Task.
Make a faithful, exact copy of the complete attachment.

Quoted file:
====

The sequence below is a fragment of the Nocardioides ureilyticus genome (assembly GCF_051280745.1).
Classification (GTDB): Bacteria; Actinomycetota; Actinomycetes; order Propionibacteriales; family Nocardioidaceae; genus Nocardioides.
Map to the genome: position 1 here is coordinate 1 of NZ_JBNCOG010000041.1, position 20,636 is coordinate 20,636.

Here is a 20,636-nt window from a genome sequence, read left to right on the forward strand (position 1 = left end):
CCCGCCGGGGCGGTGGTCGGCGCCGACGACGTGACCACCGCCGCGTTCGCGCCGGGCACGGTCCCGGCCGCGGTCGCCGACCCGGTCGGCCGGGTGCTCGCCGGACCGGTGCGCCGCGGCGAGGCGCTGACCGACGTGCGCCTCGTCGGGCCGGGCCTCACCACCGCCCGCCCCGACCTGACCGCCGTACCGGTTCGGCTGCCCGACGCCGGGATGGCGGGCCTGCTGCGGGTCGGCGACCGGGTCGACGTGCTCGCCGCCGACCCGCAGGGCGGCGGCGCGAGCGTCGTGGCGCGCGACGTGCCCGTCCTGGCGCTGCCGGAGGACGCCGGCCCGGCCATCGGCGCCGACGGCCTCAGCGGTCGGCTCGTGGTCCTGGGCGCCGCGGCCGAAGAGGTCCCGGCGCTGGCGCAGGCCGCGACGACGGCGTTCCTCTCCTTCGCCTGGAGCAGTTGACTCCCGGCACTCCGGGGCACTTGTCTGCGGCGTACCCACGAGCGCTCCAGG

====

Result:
The sequence below is a fragment of the Nocardioides ureilyticus genome (assembly GCF_051280745.1).
Classification (GTDB): Bacteria; Actinomycetota; Actinomycetes; order Propionibacteriales; family Nocardioidaceae; genus Nocardioides.
Map to the genome: position 1 here is coordinate 1 of NZ_JBNCOG010000041.1, position 20,636 is coordinate 20,636.

Here is a 20,636-nt window from a genome sequence, read left to right on the forward strand (position 1 = left end):
CCCGCCGGGGCGGTGGTCGGCGCCGACGACGTGACCACCGCCGCGTTCGCGCCGGGCACGGTCCCGGCCGCGGTCGCCGACCCGGTCGGCCGGGTGCTCGCCGGACCGGTGCGCCGCGGCGAGGCGCTGACCGACGTGCGCCTCGTCGGGCCGGGCCTCACCACCGCCCGCCCCGACCTGACCGCCGTACCGGTTCGGCTGCCCGACGCCGGGATGGCGGGCCTGCTGCGGGTCGGCGACCGGGTCGACGTGCTCGCCGCCGACCCGCAGGGCGGCGGCGCGAGCGTCGTGGCGCGCGACGTGCCCGTCCTGGCGCTGCCGGAGGACGCCGGCCCGGCCATCGGCGCCGACGGCCTCAGCGGTCGGCTCGTGGTCCTGGGCGCCGCGGCCGAAGAGGTCCCGGCGCTGGCGCAGGCCGCGACGACGGCGTTCCTCTCCTTCGCCTGGAGCAGTTGACTCCCGGCACTCCGGGGCACTTGTCTGCGGCGTACCCACGAGCGCTCCAGG